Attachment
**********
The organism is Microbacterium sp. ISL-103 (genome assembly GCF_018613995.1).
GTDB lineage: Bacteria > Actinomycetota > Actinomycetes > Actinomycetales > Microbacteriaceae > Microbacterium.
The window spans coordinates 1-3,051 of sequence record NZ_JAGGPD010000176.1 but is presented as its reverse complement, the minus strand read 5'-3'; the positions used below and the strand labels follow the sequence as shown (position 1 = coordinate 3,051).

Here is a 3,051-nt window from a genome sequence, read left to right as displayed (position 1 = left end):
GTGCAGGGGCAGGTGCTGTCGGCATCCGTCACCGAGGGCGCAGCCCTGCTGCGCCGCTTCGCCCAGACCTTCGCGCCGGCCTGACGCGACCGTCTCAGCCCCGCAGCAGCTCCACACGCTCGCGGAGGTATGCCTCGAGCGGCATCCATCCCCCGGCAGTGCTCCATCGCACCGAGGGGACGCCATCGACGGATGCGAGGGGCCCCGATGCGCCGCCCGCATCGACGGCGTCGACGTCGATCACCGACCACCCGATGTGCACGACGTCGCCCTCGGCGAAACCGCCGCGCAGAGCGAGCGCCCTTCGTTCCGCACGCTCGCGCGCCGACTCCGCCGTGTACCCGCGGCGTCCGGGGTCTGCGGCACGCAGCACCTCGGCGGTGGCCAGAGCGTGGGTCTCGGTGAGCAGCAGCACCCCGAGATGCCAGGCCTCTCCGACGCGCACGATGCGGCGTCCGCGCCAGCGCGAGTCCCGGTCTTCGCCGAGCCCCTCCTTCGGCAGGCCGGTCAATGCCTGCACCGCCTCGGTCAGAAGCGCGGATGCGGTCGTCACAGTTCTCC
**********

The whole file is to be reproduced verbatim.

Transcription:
The organism is Microbacterium sp. ISL-103 (genome assembly GCF_018613995.1).
GTDB lineage: Bacteria > Actinomycetota > Actinomycetes > Actinomycetales > Microbacteriaceae > Microbacterium.
The window spans coordinates 1-3,051 of sequence record NZ_JAGGPD010000176.1 but is presented as its reverse complement, the minus strand read 5'-3'; the positions used below and the strand labels follow the sequence as shown (position 1 = coordinate 3,051).

Here is a 3,051-nt window from a genome sequence, read left to right as displayed (position 1 = left end):
GTGCAGGGGCAGGTGCTGTCGGCATCCGTCACCGAGGGCGCAGCCCTGCTGCGCCGCTTCGCCCAGACCTTCGCGCCGGCCTGACGCGACCGTCTCAGCCCCGCAGCAGCTCCACACGCTCGCGGAGGTATGCCTCGAGCGGCATCCATCCCCCGGCAGTGCTCCATCGCACCGAGGGGACGCCATCGACGGATGCGAGGGGCCCCGATGCGCCGCCCGCATCGACGGCGTCGACGTCGATCACCGACCACCCGATGTGCACGACGTCGCCCTCGGCGAAACCGCCGCGCAGAGCGAGCGCCCTTCGTTCCGCACGCTCGCGCGCCGACTCCGCCGTGTACCCGCGGCGTCCGGGGTCTGCGGCACGCAGCACCTCGGCGGTGGCCAGAGCGTGGGTCTCGGTGAGCAGCAGCACCCCGAGATGCCAGGCCTCTCCGACGCGCACGATGCGGCGTCCGCGCCAGCGCGAGTCCCGGTCTTCGCCGAGCCCCTCCTTCGGCAGGCCGGTCAATGCCTGCACCGCCTCGGTCAGAAGCGCGGATGCGGTCGTCACAGTTCTCC